(WSJ) Midwest cities such as Columbus, Ohio, have had some of the most resilient job markets during the pandemic.

Indianapolis, Minneapolis, and Cincinnati joined Columbus as having among the lowest unemployment rates of 51 major metro areas at the end of last year, on the unadjusted basis the Labor Department uses to rank cities. That placed the heartland cities well ahead of tech and financial powerhouses such as San Francisco and Boston.

Economists said Columbus and other Midwest cities that are faring relatively well benefited from a diverse economy that includes a larger-than-average concentration of white-collar workers who could shift to remote work during the pandemic. They also have less reliance on tourism compared with other large metro areas, relatively low population densities, and their overall Covid-19 caseloads haven’t been as severe as some hardest-hit parts of the country.

“In the case of this particular crisis, the stars are aligned for these places,” said Sarah Crane, an economist at Moody’s Analytics. “They basically have low exposure to the most damaged parts of the economy.”

Sector SeparationShare of nonfarm workforce in select sectors,January 2020Source: Labor Department via St. Louis FedNote: Seasonally adjusted
ColumbusU.S. averageFinance,professional& businessservicesLeisure &hospitality0%102030

Benjamin Gibbs, co-founder, and chief executive of Ready Robotics, which makes software that runs robots from multiple manufacturers, moved his startup to Columbus from Baltimore three years ago, despite advice from Bay Area venture capital funds that the company needed to move to the West Coast to thrive.

“I would literally pull out a map when they said that to show them the concentration” of U.S. factories in the Midwest, he said. Being close to customers, combined with the talent pool and affordability of Columbus, was enough to move his 15-person staff in February 2018. Now, the company, which got funding from Columbus-based Drive Capital, has nearly 40 employees and sales have been growing rapidly.

Nationally, the seasonally adjusted unemployment rate rose to 6.7% in December 2020, from 3.6% a year earlier, according to the Labor Department. Jobless rates in the four Midwest metros rose about half as much, while the rates climbed more in several coastal cities.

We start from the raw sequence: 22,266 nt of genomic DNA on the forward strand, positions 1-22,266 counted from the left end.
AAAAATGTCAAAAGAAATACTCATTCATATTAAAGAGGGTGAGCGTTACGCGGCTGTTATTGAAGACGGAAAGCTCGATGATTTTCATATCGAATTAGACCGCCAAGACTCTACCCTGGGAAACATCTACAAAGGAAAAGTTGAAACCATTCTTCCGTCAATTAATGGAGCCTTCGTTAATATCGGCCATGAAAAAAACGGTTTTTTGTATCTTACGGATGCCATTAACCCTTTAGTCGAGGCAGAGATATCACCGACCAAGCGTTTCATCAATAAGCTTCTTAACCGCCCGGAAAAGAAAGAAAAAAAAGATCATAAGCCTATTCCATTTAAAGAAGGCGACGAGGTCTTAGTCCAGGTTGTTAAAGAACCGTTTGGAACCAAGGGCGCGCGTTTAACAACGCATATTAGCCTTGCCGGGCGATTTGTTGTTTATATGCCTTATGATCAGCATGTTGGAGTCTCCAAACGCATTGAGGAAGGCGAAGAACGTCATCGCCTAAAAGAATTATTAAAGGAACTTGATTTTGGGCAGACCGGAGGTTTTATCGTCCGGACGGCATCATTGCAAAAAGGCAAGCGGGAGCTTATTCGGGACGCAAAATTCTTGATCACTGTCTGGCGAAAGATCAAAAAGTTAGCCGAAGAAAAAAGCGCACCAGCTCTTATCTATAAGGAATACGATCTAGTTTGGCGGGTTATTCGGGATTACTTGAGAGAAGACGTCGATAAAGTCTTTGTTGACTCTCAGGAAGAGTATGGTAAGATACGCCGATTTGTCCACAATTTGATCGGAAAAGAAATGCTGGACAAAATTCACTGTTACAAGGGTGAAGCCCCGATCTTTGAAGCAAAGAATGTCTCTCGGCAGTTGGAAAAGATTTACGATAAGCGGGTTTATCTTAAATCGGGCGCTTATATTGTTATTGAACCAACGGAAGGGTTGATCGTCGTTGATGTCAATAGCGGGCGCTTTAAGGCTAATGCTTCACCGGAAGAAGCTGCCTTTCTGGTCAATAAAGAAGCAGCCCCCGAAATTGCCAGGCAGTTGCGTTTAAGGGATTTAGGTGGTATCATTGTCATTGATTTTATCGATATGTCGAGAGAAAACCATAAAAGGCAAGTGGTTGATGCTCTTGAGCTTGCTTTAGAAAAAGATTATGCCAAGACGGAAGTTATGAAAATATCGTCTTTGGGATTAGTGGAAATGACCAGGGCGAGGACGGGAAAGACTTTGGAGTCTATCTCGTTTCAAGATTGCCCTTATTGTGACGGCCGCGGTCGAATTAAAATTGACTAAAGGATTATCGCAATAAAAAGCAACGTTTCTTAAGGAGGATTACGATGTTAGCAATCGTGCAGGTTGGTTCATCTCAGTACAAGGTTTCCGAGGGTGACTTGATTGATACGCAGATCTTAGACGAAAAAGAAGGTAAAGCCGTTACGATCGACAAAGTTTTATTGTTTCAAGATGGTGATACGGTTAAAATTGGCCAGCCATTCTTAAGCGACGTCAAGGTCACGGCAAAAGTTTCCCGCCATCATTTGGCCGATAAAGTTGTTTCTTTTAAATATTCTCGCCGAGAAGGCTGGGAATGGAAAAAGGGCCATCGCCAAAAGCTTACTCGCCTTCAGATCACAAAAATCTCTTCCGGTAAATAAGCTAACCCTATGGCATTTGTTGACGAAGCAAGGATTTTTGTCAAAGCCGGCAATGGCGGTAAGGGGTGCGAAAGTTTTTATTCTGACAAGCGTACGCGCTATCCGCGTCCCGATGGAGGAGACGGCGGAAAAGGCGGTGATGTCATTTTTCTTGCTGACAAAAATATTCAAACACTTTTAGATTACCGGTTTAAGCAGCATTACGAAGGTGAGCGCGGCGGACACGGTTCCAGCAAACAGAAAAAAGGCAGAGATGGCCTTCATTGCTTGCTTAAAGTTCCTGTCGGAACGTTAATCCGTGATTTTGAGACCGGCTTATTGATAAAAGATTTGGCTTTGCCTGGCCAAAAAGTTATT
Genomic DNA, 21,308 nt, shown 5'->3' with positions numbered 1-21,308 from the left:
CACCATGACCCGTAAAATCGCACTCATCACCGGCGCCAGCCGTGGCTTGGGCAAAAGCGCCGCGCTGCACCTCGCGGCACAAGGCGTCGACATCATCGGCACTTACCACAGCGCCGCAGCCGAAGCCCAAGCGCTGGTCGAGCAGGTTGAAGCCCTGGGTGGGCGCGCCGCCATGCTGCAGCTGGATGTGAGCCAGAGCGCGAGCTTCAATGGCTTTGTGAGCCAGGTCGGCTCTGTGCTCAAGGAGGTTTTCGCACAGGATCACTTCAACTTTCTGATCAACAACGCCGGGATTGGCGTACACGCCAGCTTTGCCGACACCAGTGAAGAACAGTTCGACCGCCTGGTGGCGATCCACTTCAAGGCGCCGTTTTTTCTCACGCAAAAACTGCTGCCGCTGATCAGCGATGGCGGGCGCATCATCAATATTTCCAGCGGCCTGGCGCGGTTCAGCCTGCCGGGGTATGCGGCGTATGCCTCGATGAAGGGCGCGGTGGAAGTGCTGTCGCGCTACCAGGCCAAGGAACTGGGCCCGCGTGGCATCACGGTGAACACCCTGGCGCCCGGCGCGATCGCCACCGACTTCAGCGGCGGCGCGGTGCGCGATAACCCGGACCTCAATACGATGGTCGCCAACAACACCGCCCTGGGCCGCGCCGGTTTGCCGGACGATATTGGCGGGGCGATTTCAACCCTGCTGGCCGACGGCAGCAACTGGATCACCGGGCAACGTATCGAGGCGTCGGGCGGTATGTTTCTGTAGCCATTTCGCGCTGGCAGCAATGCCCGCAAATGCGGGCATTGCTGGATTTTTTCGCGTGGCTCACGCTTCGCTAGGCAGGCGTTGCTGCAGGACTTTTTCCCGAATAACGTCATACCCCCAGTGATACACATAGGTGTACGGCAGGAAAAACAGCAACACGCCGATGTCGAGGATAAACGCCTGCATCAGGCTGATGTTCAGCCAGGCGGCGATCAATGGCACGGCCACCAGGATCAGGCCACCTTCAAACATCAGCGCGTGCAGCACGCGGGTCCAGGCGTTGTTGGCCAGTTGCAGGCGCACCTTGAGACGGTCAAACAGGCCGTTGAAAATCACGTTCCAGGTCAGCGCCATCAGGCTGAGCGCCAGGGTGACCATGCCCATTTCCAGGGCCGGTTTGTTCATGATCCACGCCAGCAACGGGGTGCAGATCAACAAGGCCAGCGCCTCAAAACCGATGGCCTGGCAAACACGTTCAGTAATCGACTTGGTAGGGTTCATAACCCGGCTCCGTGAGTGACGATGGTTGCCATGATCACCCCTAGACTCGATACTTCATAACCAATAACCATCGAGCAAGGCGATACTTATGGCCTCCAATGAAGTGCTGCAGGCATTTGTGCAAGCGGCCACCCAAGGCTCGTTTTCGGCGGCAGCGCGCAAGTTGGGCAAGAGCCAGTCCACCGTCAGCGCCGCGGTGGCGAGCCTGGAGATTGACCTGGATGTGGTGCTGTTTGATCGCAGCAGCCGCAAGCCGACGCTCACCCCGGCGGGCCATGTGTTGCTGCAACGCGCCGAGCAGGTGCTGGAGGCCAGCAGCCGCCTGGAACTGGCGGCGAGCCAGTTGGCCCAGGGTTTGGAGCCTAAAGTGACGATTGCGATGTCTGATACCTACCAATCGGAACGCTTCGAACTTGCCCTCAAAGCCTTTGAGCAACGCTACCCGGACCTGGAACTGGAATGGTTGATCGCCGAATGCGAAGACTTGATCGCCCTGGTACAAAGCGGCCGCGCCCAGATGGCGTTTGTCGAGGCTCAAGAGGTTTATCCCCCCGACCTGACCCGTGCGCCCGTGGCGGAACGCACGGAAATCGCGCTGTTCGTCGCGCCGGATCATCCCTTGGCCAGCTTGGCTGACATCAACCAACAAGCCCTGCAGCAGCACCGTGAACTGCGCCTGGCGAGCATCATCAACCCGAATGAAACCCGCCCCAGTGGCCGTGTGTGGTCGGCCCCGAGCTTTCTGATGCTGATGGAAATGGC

Columbus and Cincinnati finished last year with a seasonally adjusted 5.1% unemployment rate. The rate was 4.3% in Indianapolis and 4.7% in Minneapolis. The rates were higher in San Francisco, 7.3%, and Boston, 6.9%. The latter two cities had among the lowest unemployment rates among major metro areas at the end of 2019.

Columbus moved from having a near-average unemployment rate in 2019 to having among the nation’s lowest rates for major metro areas late last year. The region, with a population of 2.1 million people, is home to Ohio State University, a source of young talent and stability during economic downturns and the area’s largest single employer. The city is also home to the state Capitol and is a major hub for JPMorgan Chase & Co., the largest private employer, with 18,000 workers.

Like many places, Columbus’s restaurants and hotels were hit hard by the pandemic. But other industries fared better: By December, the professional and business services sector was almost back to its year-ago level, according to Labor Department data.

Columbus Mayor Andrew Ginther said the city’s overall come back “kind of speaks to the diversity of our economy.”

Since so many large employers were able to pivot to work from home, Mr. Ginther said the city has focused the majority of the $157 million the city received in federal stimulus dollars on supporting small businesses, particularly those that are a minority- and women-owned, to try to make sure the recovery is inclusive and fair.

Columbus’s restaurants and hotels were hit hard by the pandemic, but other industries fared better.